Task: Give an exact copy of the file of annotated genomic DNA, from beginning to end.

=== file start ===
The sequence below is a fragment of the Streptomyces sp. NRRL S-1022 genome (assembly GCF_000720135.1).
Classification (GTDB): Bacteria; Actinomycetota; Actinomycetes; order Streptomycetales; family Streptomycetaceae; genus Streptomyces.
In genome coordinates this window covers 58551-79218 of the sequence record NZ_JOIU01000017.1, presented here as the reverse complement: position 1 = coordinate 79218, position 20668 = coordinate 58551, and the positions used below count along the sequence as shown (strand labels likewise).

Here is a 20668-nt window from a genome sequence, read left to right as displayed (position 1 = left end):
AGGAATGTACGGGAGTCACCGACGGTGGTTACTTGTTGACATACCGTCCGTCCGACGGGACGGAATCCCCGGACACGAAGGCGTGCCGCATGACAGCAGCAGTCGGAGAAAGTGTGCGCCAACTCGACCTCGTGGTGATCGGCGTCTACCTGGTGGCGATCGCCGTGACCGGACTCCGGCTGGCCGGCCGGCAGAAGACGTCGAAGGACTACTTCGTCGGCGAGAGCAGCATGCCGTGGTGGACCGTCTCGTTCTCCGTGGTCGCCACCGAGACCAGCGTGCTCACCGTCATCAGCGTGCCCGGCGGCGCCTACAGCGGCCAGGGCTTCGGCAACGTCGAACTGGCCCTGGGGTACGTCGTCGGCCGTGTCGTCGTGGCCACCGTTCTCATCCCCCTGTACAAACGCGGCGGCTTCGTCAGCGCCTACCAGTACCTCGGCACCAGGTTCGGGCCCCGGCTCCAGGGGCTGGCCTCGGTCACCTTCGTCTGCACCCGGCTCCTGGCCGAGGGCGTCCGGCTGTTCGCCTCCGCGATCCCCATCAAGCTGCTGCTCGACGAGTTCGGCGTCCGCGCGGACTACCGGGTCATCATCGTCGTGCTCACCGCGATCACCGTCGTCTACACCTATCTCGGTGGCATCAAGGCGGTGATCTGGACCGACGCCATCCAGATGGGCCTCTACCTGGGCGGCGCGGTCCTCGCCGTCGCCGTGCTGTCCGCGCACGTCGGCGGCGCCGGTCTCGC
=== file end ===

The sequence below is a fragment of the Streptomyces sp. NRRL S-1022 genome (assembly GCF_000720135.1).
Classification (GTDB): Bacteria; Actinomycetota; Actinomycetes; order Streptomycetales; family Streptomycetaceae; genus Streptomyces.
In genome coordinates this window covers 58551-79218 of the sequence record NZ_JOIU01000017.1, presented here as the reverse complement: position 1 = coordinate 79218, position 20668 = coordinate 58551, and the positions used below count along the sequence as shown (strand labels likewise).

Here is a 20668-nt window from a genome sequence, read left to right as displayed (position 1 = left end):
AGGAATGTACGGGAGTCACCGACGGTGGTTACTTGTTGACATACCGTCCGTCCGACGGGACGGAATCCCCGGACACGAAGGCGTGCCGCATGACAGCAGCAGTCGGAGAAAGTGTGCGCCAACTCGACCTCGTGGTGATCGGCGTCTACCTGGTGGCGATCGCCGTGACCGGACTCCGGCTGGCCGGCCGGCAGAAGACGTCGAAGGACTACTTCGTCGGCGAGAGCAGCATGCCGTGGTGGACCGTCTCGTTCTCCGTGGTCGCCACCGAGACCAGCGTGCTCACCGTCATCAGCGTGCCCGGCGGCGCCTACAGCGGCCAGGGCTTCGGCAACGTCGAACTGGCCCTGGGGTACGTCGTCGGCCGTGTCGTCGTGGCCACCGTTCTCATCCCCCTGTACAAACGCGGCGGCTTCGTCAGCGCCTACCAGTACCTCGGCACCAGGTTCGGGCCCCGGCTCCAGGGGCTGGCCTCGGTCACCTTCGTCTGCACCCGGCTCCTGGCCGAGGGCGTCCGGCTGTTCGCCTCCGCGATCCCCATCAAGCTGCTGCTCGACGAGTTCGGCGTCCGCGCGGACTACCGGGTCATCATCGTCGTGCTCACCGCGATCACCGTCGTCTACACCTATCTCGGTGGCATCAAGGCGGTGATCTGGACCGACGCCATCCAGATGGGCCTCTACCTGGGCGGCGCGGTCCTCGCCGTCGCCGTGCTGTCCGCGCACGTCGGCGGCGCCGGTCTCGC